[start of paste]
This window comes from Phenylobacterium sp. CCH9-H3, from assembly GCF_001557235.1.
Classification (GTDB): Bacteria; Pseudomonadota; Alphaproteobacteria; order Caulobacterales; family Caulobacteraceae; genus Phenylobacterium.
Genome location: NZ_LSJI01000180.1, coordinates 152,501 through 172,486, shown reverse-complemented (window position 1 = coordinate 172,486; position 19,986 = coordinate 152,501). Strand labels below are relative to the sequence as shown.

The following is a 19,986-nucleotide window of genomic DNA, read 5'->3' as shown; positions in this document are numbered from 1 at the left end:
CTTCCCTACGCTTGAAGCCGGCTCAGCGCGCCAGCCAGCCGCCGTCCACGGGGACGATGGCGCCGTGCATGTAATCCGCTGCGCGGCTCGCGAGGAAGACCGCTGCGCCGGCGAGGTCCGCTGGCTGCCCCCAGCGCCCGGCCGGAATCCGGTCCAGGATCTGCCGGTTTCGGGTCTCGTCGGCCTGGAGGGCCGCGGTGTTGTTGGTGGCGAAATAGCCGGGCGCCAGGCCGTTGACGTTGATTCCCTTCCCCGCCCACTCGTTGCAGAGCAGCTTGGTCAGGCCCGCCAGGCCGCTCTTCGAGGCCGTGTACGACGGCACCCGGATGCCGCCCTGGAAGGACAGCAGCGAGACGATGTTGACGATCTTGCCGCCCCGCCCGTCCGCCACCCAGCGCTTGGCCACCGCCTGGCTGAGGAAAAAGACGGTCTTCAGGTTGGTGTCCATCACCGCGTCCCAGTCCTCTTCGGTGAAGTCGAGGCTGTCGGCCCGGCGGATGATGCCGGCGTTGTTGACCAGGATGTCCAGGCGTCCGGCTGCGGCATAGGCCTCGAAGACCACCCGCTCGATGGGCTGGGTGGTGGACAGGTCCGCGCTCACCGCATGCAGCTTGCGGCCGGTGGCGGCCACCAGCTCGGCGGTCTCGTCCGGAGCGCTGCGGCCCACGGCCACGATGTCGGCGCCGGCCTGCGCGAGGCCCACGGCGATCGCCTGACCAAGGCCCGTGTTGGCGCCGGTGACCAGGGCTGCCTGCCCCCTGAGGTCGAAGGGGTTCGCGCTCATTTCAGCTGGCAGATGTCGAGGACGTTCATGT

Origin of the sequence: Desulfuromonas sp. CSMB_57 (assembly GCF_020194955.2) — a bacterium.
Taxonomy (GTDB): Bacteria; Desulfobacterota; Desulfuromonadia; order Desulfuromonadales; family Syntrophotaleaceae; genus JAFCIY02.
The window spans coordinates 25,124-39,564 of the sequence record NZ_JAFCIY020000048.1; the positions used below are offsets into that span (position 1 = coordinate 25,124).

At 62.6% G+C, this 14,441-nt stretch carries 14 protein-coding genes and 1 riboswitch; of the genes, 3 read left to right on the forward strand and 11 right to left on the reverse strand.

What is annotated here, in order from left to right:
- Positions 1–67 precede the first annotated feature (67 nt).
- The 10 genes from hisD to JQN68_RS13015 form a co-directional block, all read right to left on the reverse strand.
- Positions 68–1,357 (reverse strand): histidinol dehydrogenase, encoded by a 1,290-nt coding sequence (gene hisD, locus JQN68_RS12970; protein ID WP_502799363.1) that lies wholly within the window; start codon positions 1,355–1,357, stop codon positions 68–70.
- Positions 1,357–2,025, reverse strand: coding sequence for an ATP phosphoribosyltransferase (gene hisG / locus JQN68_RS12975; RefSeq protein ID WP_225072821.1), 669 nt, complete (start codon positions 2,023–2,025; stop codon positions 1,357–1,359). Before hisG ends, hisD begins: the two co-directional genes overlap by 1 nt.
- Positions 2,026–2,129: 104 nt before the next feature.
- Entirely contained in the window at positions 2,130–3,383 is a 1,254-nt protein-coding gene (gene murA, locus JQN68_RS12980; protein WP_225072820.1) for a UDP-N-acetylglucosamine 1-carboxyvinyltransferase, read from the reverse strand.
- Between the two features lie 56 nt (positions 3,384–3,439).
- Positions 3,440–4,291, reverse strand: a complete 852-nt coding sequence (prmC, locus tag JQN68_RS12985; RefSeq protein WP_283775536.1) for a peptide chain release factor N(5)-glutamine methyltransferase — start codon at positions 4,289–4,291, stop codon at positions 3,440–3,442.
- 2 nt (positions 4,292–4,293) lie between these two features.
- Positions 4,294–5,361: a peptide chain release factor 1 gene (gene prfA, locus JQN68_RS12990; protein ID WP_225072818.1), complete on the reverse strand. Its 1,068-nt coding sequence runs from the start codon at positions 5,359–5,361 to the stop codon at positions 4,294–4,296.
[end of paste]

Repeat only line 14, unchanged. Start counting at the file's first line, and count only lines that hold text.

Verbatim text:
- Positions 1,357–2,025, reverse strand: coding sequence for an ATP phosphoribosyltransferase (gene hisG / locus JQN68_RS12975; RefSeq protein ID WP_225072821.1), 669 nt, complete (start codon positions 2,023–2,025; stop codon positions 1,357–1,359). Before hisG ends, hisD begins: the two co-directional genes overlap by 1 nt.